The art from Conrad Tengler of Black Sheep Forge, photography by Luke Padgett (@severalpictures), and original series of paintings created specifically for this show by Paul Friedrich (@paulfriedrichdotnet) complemented the range of motorcycles.

We would like to thank everyone again for their participation, and we look forward to the 2016 show! The date and location are still TBD, but we will keep everyone updated.

To keep up to date on the 2016 show, follow us on instagram, facebook, or on the blog, and make sure to check out some of the photos from the 2015 event:

Surprises while Sanding with Scott



Hello out there to everyone reading this in Internetland. My name is Scott, and I’m the vintage motorcycle service tech at Speed Deluxe. I needed to sand down and strip the paint and bondo off of the fuel tank from my 1948 Panhead chopper as part of my rebuild. I decided, with some persuasion from my boss Jamie, to document this procedure. Sit back, crack a beer and laugh at me, my first attempt at sanding and what I discovered waiting for me hiding underneath.

Here’s what I started with: a custom fabricated “alien tank” with some sketchy-at-best weld and repair jobs.

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First, I removed the tank badges. (Note the AMF name being run upside down because…well, read up on your Harley history.)

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Next, I put on my stylin’ safety equipment that included a face shield to protect my meal ticket, a respirator to protect my lungs and work gloves to protect my digits.

Safety gear


Then, I got crackin’! The tank began to reveal her secrets to me…

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Check out the metal warping and all-around gnarlyness in that last pic. The boss-man, Adam, said it was more than likely due to someone heating and hammering the metal in an attempt shrink it.

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After getting all of the old paint and bondo removed, I closely inspected the entire tank with Adam only to discover we had a LOT MORE repairs and time to put into the tank than previously estimated. Since we’re on a pretty tight build schedule of a couple of weeks, Adam suggested that I instead try to tackle the repair job during winter and simply use a different tank now. We both agreed that since Speed Deluxe usually follows a “Built-not-Bought” credo, we should go ahead and plan out what kind of tank we would build from scratch.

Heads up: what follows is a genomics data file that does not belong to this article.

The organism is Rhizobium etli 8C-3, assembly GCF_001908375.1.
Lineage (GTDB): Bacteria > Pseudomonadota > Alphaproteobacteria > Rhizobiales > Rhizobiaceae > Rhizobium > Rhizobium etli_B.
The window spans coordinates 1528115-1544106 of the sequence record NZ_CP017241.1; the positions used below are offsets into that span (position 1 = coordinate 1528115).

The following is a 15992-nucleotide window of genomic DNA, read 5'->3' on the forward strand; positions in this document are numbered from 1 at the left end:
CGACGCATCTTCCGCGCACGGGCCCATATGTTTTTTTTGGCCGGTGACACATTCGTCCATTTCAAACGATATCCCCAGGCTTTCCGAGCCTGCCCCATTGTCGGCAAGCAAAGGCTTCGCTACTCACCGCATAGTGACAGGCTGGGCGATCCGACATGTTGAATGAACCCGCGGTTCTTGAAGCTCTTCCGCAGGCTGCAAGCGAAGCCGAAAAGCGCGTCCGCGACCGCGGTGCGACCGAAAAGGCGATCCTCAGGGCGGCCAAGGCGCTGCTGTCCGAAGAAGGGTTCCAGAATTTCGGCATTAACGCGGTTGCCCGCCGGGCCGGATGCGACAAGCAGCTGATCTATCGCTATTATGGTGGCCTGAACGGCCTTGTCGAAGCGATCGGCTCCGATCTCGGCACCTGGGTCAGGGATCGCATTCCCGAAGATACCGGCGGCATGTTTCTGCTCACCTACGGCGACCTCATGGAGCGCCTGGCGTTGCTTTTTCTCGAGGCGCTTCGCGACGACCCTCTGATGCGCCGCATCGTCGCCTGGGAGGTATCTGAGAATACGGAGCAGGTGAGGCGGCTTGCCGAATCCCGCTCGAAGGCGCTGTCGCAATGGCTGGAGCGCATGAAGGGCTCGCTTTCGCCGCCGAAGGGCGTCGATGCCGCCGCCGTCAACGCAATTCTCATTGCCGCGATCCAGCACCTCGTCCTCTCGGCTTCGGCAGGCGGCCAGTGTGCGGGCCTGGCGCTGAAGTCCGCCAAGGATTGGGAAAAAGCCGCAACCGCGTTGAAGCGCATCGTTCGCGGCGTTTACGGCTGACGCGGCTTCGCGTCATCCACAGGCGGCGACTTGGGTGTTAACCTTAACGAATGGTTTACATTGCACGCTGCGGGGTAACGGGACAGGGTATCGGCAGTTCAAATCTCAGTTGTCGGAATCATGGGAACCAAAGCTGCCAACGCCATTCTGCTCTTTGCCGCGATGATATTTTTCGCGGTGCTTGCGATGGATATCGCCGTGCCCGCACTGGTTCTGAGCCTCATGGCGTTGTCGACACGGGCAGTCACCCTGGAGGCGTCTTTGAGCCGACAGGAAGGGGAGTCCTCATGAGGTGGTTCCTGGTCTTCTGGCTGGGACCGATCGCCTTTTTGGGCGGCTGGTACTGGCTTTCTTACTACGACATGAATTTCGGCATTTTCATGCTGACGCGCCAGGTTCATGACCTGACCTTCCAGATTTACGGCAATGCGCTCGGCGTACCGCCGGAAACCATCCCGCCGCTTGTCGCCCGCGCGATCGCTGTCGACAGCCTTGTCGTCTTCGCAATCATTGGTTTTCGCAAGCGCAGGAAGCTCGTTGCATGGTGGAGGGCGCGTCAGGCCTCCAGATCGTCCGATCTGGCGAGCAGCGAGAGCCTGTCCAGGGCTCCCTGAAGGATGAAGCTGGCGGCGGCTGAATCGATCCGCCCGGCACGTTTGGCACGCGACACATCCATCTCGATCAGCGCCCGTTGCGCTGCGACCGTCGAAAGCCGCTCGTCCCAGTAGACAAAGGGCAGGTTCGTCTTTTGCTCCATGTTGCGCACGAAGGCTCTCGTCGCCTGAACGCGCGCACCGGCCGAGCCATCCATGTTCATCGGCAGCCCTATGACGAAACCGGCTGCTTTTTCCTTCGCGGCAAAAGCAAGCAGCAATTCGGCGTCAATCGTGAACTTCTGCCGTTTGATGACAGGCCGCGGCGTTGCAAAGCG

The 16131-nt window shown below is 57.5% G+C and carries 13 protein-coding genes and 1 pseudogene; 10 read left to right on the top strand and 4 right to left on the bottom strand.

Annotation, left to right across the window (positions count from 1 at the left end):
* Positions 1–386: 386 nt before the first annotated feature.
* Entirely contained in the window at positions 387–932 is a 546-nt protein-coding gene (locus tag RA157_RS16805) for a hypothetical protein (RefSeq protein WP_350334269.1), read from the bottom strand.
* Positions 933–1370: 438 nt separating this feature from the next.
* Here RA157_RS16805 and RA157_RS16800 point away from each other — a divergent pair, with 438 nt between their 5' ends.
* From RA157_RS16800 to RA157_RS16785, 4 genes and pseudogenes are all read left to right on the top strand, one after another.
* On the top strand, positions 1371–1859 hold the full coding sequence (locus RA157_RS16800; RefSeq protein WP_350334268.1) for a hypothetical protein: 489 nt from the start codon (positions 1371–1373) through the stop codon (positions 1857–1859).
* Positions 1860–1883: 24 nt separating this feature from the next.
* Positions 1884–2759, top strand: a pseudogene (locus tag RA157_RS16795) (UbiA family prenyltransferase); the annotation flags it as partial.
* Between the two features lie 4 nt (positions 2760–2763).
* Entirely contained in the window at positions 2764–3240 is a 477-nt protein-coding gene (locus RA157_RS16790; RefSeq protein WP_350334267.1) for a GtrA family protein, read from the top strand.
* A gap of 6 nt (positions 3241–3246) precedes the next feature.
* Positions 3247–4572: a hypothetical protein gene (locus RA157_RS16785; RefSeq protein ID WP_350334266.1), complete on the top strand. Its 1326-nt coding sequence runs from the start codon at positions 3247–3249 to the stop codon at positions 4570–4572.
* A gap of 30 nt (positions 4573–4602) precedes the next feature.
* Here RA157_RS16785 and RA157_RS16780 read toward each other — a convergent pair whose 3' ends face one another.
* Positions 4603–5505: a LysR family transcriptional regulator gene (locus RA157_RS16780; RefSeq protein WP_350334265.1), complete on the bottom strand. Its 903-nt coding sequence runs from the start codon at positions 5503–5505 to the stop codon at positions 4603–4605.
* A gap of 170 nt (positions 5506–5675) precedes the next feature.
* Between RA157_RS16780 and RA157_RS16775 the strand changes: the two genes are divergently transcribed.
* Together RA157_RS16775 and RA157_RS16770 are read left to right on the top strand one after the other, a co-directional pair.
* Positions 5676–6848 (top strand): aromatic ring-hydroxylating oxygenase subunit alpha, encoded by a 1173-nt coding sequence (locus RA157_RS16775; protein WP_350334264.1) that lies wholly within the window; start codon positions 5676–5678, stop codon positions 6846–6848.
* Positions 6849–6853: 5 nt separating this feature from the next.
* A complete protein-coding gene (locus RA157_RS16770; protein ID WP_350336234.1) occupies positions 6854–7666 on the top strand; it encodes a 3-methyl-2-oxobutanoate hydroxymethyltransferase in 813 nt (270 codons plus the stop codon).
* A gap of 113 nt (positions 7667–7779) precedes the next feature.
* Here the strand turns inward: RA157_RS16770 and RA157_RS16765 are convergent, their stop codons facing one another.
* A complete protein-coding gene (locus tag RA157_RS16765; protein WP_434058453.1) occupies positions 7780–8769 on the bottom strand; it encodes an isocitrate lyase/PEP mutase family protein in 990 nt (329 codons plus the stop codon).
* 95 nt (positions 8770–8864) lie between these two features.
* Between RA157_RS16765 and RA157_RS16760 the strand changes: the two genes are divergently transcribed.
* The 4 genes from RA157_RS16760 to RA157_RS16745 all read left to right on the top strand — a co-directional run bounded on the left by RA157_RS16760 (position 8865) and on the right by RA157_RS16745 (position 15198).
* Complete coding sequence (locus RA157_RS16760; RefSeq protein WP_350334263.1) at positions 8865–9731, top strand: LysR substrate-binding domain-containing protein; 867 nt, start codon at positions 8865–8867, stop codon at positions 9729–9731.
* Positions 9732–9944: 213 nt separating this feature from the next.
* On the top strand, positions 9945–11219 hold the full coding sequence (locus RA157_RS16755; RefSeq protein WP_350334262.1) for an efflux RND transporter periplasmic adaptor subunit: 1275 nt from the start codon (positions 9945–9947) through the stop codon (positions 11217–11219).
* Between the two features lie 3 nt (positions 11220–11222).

We’ve been fairly quiet on here lately. Through the first months after opening, we would have people stop in and ask if we serviced older bikes as well as build them. Given the slow process of builds and limited interest in them to start, we realized that we needed another revenue stream to help keep us going. So we picked up some service work, helped a few people get their garage builds or garage finds going. How do you balance what you want to do (building bikes) with the necessary work to stay in business, in terms of both time and money? Adam and I realized that there was a demand for work on older bikes, be it service or more major repairs/updates, and that he couldn’t do all of it and keep everything moving on a good schedule. In the meantime, we had a number of people stop in wanting to work in a shop like ours. We finally decided to take the plunge and bring someone on to help. Scott started with us a couple of days a week until we felt ready to commit having a full-time employee. He’s now been with us for a month, and it’s working well. The dynamic in the shop is good. We have things rolling through. We’d like to thank all of our customers for their patience during our time of transition.

We also realized that the godaddy web building tool wasn’t working with our vision of our website, so we bartered for some web development. It’s taken some time and isn’t quite the finished product yet. But, Scott, Adam, and I will be blogging on a regular basis now. So, please check back to read about what’s happening in the shop!

Until next time,